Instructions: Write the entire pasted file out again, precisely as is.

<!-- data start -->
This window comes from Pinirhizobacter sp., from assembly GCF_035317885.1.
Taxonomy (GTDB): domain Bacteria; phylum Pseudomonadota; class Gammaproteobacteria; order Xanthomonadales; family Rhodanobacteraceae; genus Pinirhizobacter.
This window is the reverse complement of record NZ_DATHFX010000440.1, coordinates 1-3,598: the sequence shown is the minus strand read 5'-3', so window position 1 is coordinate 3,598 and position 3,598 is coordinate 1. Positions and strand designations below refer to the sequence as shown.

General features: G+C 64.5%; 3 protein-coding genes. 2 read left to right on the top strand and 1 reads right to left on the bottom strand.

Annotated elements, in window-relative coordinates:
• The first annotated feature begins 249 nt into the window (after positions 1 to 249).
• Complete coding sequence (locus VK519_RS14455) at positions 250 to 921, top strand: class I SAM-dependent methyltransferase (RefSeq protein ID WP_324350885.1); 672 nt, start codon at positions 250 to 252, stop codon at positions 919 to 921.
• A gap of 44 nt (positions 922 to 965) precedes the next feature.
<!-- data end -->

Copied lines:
This window comes from Pinirhizobacter sp., from assembly GCF_035317885.1.
Taxonomy (GTDB): domain Bacteria; phylum Pseudomonadota; class Gammaproteobacteria; order Xanthomonadales; family Rhodanobacteraceae; genus Pinirhizobacter.
This window is the reverse complement of record NZ_DATHFX010000440.1, coordinates 1-3,598: the sequence shown is the minus strand read 5'-3', so window position 1 is coordinate 3,598 and position 3,598 is coordinate 1. Positions and strand designations below refer to the sequence as shown.

General features: G+C 64.5%; 3 protein-coding genes. 2 read left to right on the top strand and 1 reads right to left on the bottom strand.

Annotated elements, in window-relative coordinates:
• The first annotated feature begins 249 nt into the window (after positions 1 to 249).
• Complete coding sequence (locus VK519_RS14455) at positions 250 to 921, top strand: class I SAM-dependent methyltransferase (RefSeq protein ID WP_324350885.1); 672 nt, start codon at positions 250 to 252, stop codon at positions 919 to 921.
• A gap of 44 nt (positions 922 to 965) precedes the next feature.